There used to be a time that malnutrition was the bigger threat when talking about the nutritional status of Sri Lankan children. But the emerging unhealthy food habits coupled with the sedentary lifestyle has caused a significant rise in childhood obesity in Sri Lanka in the recent past. Obesity has many long and short term consequences to health; both physical as well as psychological. Furthermore, shedding light to this topic is even more important as the majority of childhood obesity is easily reversible with the right lifestyle changes. Today, Dr.Maheshaka Wijayawardena, Consultant Paediatrician, Base Hospital Wathupitiwala, will answer some pressing questions about childhood obesity.
Obesity is caused by an imbalance between energy intake and expenditure. The global incidence of childhood obesity is estimated to be around 7.8% in male children and 5.6% in female children. While we don’t have exact figures, a recent study done in obesity in Sri Lankan urban school children revealed a 10.3% prevalence of obesity.
Obesity is defined as a Body Mass Index (BMI) at or above the 95th percentile for children and teens of the same age and sex. Children within 85th to 95th centile are considered overweight while children abouve 99th centile are called severly obese. BMI is calculated by dividing a person’s weight in kilograms by the square of height in meters. This value can be charted in the relevant BMI chart.
Obesity is a result of the contribution of many factors. Unhealthy food habits including frequent fast and processed food, sedentary lifestyle with a lack of exercise and rarely, certain medical conditions like thyroid disorders, eating disorders and certain syndromes can cause obesity.
“We have observed a marked rise in children coming with obesity to our clinics as well as the ward, in the past year or so,” states Dr. Wijayawardena, noting that the trend might be caused by the sedentary lifestyle associated with the movement restrictions imposed by the COVID pandemic. Staying indoors and less physical activities can cause rapid weight gain in children. In addition, binge eating behaviours associated with stressful situations can also cause obesity.
Obesity can cause short and long term health risks.
Conditions that can affect the heart like hypertension, increase in ‘bad’ cholesterol levels in blood and thinning of blood vessels and reduced heart muscle function can occur with time in children who are obese.
When it comes to the endocrine system, Metabolic syndrome is frequently seen in children who are suffering from obesity. Early Type 2 Diabetes, associated with impaired insulin function in the body, more commonly seen in adults is now frequently found in obese children and teenagers. Obesity also causes a risk of precautious puberty, meaning the physical changes associated with puberty can present much earlier in life in obese children. In addition, increased risk of polycystic ovarian syndrome in girls, associated with many gynaecological problems later in life, is more common in obese children.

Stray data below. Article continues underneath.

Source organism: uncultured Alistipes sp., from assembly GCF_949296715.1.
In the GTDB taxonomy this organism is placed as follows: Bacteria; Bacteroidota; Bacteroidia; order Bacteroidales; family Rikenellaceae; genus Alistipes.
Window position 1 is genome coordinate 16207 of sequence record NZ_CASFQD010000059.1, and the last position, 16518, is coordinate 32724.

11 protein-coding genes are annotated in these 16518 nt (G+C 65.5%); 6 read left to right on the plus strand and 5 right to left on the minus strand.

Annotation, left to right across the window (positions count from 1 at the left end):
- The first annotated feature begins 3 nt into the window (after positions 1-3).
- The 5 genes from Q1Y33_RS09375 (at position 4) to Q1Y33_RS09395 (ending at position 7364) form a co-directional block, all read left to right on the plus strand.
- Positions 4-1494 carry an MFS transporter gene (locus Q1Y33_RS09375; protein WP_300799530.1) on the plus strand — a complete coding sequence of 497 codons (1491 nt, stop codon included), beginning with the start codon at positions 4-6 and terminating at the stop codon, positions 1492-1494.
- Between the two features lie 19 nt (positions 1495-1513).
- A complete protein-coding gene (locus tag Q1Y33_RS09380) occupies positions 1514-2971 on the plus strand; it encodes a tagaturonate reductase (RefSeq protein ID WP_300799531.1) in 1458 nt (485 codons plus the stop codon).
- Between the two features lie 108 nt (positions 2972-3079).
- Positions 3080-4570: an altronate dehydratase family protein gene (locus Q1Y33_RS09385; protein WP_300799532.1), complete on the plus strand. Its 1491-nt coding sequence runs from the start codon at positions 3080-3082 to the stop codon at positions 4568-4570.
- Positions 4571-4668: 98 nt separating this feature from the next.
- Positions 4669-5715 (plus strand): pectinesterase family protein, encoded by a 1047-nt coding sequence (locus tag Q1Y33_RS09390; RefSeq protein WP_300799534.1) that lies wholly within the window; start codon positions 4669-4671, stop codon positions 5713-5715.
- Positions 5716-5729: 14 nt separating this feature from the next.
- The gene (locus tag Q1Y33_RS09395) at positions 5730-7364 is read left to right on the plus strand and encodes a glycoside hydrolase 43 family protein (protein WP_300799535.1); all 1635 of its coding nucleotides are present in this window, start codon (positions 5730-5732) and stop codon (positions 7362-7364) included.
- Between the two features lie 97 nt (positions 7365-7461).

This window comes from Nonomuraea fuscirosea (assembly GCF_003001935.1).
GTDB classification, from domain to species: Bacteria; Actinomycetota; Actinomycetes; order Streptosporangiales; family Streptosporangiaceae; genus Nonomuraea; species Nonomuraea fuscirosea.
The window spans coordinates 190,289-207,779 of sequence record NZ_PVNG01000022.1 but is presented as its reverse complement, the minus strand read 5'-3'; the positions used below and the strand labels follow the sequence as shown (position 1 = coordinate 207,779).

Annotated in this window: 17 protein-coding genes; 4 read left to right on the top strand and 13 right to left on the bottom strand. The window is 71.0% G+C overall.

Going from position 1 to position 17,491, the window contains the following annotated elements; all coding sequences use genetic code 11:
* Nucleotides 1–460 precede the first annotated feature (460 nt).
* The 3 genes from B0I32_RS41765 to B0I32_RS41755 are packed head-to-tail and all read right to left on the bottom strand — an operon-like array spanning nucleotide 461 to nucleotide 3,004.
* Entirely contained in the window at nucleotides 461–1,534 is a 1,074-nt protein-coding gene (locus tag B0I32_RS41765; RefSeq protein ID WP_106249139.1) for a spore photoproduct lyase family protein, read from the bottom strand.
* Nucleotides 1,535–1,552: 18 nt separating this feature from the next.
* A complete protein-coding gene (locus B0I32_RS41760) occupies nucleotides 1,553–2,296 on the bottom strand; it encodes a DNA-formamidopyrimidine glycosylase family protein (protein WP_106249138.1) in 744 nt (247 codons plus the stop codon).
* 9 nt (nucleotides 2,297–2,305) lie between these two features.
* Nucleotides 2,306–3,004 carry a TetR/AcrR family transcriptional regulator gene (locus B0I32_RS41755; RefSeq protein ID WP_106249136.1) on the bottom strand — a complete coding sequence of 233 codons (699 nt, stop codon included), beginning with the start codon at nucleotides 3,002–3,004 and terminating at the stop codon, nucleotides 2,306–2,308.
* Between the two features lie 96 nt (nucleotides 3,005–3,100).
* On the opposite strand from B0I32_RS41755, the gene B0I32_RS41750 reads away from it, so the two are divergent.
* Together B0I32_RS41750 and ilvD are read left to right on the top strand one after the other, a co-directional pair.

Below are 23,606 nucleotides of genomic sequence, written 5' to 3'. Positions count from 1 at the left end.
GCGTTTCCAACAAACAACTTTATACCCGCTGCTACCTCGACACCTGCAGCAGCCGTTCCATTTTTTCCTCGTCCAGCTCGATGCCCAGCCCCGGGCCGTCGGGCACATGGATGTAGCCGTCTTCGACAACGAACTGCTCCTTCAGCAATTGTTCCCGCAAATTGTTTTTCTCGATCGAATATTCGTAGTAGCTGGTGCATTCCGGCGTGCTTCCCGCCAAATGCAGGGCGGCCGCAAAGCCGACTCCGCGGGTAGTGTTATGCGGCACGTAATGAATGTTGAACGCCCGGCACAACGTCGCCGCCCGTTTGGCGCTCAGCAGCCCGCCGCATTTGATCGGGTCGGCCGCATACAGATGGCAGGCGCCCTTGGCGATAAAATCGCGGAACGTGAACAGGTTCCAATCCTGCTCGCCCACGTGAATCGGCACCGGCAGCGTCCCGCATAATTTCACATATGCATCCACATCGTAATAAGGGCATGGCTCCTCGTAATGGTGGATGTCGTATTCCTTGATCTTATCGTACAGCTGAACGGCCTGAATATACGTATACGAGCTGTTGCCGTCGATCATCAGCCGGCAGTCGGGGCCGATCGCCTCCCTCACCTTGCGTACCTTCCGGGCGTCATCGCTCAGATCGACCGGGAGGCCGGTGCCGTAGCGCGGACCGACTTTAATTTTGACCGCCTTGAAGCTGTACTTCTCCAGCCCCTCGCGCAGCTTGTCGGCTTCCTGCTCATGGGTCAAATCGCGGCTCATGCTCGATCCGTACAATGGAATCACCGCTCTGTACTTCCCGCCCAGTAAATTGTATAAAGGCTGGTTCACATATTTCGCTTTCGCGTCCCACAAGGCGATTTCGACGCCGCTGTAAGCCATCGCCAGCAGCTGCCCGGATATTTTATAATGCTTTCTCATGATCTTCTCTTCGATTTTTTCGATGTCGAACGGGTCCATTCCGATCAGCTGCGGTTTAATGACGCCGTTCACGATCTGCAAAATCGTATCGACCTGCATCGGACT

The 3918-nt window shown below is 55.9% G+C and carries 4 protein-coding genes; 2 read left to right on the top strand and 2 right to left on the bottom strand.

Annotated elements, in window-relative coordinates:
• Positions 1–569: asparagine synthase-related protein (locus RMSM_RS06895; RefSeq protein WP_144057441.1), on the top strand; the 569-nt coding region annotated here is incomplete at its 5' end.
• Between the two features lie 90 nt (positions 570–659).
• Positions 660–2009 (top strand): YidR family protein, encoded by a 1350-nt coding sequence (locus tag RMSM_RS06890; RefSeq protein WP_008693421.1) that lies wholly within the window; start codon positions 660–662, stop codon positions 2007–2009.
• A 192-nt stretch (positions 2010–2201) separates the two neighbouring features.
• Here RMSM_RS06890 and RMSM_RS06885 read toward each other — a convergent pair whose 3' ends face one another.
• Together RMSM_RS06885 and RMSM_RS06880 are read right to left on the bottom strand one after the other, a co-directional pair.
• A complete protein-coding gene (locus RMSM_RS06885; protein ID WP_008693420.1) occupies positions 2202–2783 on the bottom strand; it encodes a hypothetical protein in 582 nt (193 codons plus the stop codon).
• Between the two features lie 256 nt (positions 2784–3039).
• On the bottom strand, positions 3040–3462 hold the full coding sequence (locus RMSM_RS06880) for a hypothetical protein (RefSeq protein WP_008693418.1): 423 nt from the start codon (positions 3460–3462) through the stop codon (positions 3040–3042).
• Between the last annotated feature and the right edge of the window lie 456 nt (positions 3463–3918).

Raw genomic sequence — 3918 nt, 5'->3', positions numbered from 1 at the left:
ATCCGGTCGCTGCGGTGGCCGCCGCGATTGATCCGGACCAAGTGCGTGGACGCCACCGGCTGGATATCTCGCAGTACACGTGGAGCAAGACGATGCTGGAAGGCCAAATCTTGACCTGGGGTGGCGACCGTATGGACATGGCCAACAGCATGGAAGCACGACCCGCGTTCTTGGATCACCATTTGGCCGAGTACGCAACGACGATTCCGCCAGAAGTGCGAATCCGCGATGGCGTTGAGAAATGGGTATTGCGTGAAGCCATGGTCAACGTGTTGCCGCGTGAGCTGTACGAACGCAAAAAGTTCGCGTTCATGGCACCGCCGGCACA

Gastrointestinal problems such as gallstones and fatty liver can occur earlier in life in an obese child. They have found to be at risk of impaired kidney function as well.
They also can suffer from joint pains and musculo-skeletal discomfort associated with increased body weight, as well as hip problems.
Skin discoloration, in a condition caused acanthosis nigricans and frequent fungal infections can occur.
Obesity is associated with psychological impacts to the child as well. Low self esteem, depression and anxiety are found more commonly in children suffering from obesity.
Childhood obesity is a major risk factor for adult obesity, which is again associated with a multitude of problems including heart disease and cancer
When investigating an obese child, investigations like fasting blood sugar, Lipid profile, Liver Function tests and full blood counts are done to identify other co-morbidities associated with obesity. An ultra sound scan of the liver is usually recommended to exclude non-alcoholic fatty liver disease. As hypothyroidism is a cause of obesity, thyroid function tests are also done.
Managing childhood obesity is easier when compared to adult obesity, because, only a relatively low weight drop is adequate. As their bodies are still growing, just 500g-1kg body weight drop per month will usually help children catch up with the height increase, bringing them back to average BMI range.
This drop in weight is done through healthy diet and regular exercises. Reduction of starchy, fatty and sweet food, while increasing the intake of natural fruits, vegetables and proteins is recommended. Staple food like rice, rotti, pittu etc. can also contribute to obesity when consumed in excessive amounts.
Television and internet are major contributory factors to a sedentary life in the modern world. Limiting the daily screen time to around 30 minutes in children, instead encouraging them to play outdoors would help promote physical health of the children. Aerobic exercises like walking cycling and swimming aids in improving physical health.
In morbidly obese children, weight loss could be achieved through surgical methods, following the recommendation of specialists.